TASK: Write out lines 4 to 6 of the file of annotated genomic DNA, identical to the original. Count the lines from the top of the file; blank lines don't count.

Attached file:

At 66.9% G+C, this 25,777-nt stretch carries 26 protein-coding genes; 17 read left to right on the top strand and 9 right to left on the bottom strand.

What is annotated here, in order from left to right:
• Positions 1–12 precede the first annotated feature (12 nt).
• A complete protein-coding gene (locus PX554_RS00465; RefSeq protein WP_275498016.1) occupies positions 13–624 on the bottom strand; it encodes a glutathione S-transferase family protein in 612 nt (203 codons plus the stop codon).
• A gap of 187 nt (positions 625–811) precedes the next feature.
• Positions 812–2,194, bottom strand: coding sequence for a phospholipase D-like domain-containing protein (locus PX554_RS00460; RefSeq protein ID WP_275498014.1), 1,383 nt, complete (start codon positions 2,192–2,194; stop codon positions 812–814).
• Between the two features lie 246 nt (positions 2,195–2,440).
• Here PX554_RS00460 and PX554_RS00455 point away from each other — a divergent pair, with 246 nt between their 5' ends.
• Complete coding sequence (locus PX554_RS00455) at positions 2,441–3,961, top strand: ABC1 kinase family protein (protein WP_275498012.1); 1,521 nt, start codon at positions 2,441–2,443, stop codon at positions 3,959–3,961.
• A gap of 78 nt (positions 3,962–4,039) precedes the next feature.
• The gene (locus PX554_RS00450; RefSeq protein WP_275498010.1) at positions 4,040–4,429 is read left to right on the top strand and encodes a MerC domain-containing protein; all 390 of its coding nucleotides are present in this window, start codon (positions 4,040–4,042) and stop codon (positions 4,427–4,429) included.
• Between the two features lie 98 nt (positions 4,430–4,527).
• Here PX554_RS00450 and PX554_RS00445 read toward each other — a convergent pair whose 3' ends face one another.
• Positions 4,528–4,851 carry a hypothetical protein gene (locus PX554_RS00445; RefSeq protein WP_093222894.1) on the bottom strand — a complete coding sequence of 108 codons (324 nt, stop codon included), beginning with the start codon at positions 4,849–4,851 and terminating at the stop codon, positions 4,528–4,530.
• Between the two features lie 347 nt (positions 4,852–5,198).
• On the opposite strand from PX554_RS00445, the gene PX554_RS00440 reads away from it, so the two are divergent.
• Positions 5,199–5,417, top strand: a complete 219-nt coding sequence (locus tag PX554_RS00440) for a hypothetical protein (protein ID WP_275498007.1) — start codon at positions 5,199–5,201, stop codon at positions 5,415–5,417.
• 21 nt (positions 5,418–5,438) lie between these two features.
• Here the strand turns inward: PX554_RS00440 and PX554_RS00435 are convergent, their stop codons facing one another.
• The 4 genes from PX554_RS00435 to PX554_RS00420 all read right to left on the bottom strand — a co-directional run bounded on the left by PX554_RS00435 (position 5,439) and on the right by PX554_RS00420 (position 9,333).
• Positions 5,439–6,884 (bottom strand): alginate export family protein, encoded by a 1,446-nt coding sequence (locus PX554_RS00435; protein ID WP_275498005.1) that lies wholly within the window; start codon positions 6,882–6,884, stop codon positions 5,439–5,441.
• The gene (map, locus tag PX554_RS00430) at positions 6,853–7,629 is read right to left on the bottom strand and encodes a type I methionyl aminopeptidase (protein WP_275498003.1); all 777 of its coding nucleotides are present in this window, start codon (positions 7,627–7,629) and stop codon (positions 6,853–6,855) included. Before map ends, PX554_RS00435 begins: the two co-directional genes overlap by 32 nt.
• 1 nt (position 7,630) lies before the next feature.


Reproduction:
• A complete protein-coding gene (locus PX554_RS00465; RefSeq protein WP_275498016.1) occupies positions 13–624 on the bottom strand; it encodes a glutathione S-transferase family protein in 612 nt (203 codons plus the stop codon).
• A gap of 187 nt (positions 625–811) precedes the next feature.
• Positions 812–2,194, bottom strand: coding sequence for a phospholipase D-like domain-containing protein (locus PX554_RS00460; RefSeq protein ID WP_275498014.1), 1,383 nt, complete (start codon positions 2,192–2,194; stop codon positions 812–814).